2014 seems to be the year of Lizzie Borden (for me at least). I stopped (with my co-author Summer) at the Lizzie Borden Bed and Breakfast on Memorial Day Weekend. We did the tour of the house and we were both really taken with the building. The staff there was really great and it is one of my favorite places we have visited! On Memorial weekend we also stopped at OakGrove Cemetery to visit the family plot and it is a beautiful cemetery that I hope to be able to visit again, when I have more time to explore. When we were at the Borden House we talked with our tour guide, Danielle, and other members of staff and they told us about the reenactment they do on the anniversary of the murder. Needless to say we were…
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Right on the Vermont/New Hampshire border is an odd little spot. In the middle of the woods, on a beautiful walking trail, the ruins of a castle still remain. This is in West Chesterfield, New Hampshire and the building was Madame Sherri’s Castle. Madame Sherri was a Music Hall Singer in Paris in the early 1900’s […]
About 15 miles northeast of Greenville, Maine that has been a bit of an obsession for me for years and despite only being a few hours away (okay 3 hours but still…) I had never gone to visit. It is a bit weird and a bit macabre… in other words right up my alley. You see up here in the North Woods of Maine we have the wreckage of a plane crash. For over 50 years the remains of a B-52CStratofortress have been resting on the side of mountain. Parts have gone missing and parts have been returned but the wreck is mostly still there.The story On January 24, 1963 the United States Air Force was running a training mission. We were in one of the hottest times of the Cold War and the crew was practicing ways to sneak past Soviet defenses.
They took off from Westover Air Force Base in Massachusetts in a Boeing B-52C Stratofortress. I don’t have any mechanical knowledge of aircraft (other than what I’ve picked up from watching “Seconds from Disaster” on the National Geographic Channel) but it crashed on Elephant Mountain due to “turbulence-inducted structural failure”. Seven members of the crew died and two crew members survived. One of the survivors had to have his leg amputated due to damage he suffered on landing plus the frostbite he got from having to spend the night out in the Maine woods when it was -30F. The other man did not suffer permanent physical damage and returned to active duty.
It is a little tricky getting to the site but from Greenville you take Lily Bay Rd for about 7 miles then continue onto Prong Pond Rd (We are now travelling on dirt roads so be aware that some of the drive might be a bit rough) From here follow the signs that point you towards the site. The way is a bit twisty and turny but it is well marked (for Maine ~.^). There is a small parking area across from the trail and once you are past the gate you will begin to see parts of the plane almost immediately.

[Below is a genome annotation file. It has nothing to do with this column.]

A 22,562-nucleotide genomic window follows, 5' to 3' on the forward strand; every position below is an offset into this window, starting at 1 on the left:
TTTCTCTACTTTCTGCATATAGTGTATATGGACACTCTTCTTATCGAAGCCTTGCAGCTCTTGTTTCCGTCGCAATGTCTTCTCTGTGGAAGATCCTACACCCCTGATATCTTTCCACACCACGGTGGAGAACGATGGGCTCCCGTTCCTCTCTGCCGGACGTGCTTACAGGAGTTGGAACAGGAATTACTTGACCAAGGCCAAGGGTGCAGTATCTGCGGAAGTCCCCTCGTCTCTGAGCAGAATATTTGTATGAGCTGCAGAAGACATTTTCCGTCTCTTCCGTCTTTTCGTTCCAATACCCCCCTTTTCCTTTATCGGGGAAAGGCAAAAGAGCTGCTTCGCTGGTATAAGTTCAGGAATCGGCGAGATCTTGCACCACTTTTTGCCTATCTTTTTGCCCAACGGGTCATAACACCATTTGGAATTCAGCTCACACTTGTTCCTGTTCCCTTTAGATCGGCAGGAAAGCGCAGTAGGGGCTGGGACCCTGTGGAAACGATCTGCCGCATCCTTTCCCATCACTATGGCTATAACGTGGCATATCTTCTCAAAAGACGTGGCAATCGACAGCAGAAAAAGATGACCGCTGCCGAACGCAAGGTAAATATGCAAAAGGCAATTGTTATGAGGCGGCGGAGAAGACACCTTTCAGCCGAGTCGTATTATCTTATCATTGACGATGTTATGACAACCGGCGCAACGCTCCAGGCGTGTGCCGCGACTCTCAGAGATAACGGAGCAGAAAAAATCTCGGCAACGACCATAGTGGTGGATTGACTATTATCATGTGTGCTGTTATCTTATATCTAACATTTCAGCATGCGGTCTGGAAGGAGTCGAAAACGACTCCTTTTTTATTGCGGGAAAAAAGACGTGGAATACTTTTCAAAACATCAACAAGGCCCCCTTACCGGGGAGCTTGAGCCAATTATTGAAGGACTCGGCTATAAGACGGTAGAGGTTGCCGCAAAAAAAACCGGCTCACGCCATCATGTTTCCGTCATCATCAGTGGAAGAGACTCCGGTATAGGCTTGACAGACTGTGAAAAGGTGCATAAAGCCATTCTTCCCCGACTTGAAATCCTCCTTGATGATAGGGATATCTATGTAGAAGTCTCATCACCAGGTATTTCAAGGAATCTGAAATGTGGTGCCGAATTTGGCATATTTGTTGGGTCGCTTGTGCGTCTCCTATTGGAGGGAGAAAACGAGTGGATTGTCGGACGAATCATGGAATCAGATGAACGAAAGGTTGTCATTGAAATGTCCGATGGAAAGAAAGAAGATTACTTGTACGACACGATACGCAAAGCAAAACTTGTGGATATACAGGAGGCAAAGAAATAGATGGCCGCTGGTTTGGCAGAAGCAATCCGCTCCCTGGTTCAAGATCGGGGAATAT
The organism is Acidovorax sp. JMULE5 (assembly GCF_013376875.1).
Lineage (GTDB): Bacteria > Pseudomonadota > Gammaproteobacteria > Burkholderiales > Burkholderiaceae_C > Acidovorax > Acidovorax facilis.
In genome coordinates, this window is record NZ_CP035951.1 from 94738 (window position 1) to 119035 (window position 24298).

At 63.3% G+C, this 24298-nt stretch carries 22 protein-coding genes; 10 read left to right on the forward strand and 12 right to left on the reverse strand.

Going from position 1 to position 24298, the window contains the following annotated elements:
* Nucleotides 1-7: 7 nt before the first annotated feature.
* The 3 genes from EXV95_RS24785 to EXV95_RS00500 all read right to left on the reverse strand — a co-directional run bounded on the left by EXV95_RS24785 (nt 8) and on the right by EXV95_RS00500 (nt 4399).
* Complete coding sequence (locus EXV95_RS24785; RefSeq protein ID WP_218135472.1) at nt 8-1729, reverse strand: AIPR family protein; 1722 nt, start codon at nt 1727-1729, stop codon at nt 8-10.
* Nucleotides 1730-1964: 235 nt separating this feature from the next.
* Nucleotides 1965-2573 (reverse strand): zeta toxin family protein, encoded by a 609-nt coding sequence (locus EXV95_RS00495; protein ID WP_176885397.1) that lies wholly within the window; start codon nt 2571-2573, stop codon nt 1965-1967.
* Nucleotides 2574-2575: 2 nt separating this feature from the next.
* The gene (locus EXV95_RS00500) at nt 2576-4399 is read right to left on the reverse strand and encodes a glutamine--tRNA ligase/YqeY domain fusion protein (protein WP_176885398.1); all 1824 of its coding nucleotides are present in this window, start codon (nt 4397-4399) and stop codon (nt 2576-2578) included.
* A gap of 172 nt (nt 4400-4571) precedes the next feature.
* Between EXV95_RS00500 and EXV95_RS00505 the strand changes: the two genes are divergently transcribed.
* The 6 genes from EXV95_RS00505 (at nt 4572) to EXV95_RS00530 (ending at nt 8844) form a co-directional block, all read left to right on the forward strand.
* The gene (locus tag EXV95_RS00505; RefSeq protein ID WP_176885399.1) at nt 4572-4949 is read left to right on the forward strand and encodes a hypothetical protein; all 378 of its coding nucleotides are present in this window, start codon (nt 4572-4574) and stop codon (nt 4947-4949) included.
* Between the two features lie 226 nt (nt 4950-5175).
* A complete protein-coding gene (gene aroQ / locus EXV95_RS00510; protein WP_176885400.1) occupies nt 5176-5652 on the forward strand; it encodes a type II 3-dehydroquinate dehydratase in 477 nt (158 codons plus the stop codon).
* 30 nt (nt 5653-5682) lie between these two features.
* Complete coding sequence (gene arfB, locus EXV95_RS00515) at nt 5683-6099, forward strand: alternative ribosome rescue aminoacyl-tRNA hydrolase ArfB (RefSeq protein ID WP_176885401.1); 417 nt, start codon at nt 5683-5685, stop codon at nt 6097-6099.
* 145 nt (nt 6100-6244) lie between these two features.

it is called Elephant Mountain but the section you walk to view the plane is really not steep or treacherous. I managed the trek with a bad knee and it wasn’t a problem (the drive gave me more trouble than the walk!). If you are in the area and are interested in history or planes or just like visiting odd spots… This is a great place to visit. You also have the benefit of walking and driving in some of the prettiest areas in New England… oh and watch out for moose ~.^
Summer and I got the opportunity to spend Saturday at the Moxie Festival in Lisbon, Maine. We joined up with Peter Dudar (author of Angel of Death; Blood Cult of the Booby Farmers and several other awesome horror novels. Check him out here!).
Summer and I got to hang out; watch a parade and talk to a lot of really cool people. That last one is the best part really. I am solidly in the introvert category (meeting people makes me break out in hives ~.^) but when you have something in common with people it is so much easier! It also helps that everyone at Moxie Fest just seems to be in a good mood (must be all the sugar and caffeine!)
Hopefully we will be able to go to a couple more of these outings and get to meet all the people who have read our books (or who are interested in our stories)
Okay… This statue… I really don’t know what to say about it other than WTF!? I think I understand what the sculptor was going for… maybe. The female nude was a separate sculpture representing Nirvana and the small naked boy was meant to symbolize the rebirth a France after World War I (when on his own). So we have 2 abstract nudes that the sculptor merged with a historical figure. A historical figure clothed in MANY layers… Seriously all I could think while we looked at this statue was Lincoln should totally be giving the kid his cloak and the lady his jacket. He would have still be fully clothed and his companions wouldn’t be naked. It only seems fair.
It doesn’t help that the woman and child are being held in place at Lincoln’s crotch level. Honestly when I saw the photos on line my first thought was photoshop or creative angles. Nope this is exactly what it looks like.
The American Spirit is located in the courtyard of the Bennington Museum and is worth a visit. I only wish we’d had time to visit the museum proper (it is filled with artwork from Vermont Artist’s and is definitely on my “Reasons to return to Bennington” List (A very long list!). I will also recommend on the is stop to pop over to the George Aiken Wildflower Trail which is right next to the museum and has one of the coolest SummerProject ideas. Every few feet along the trail is a page from a children’s book (MIss Rumphius was the book displayed the day we went). It just seems like a great combination beautiful stories and illustrations along a small trail in the woods. They put up a different book each month!
Old Property on the Wire Bridge Rd
Another property on the Wire Bridge Rd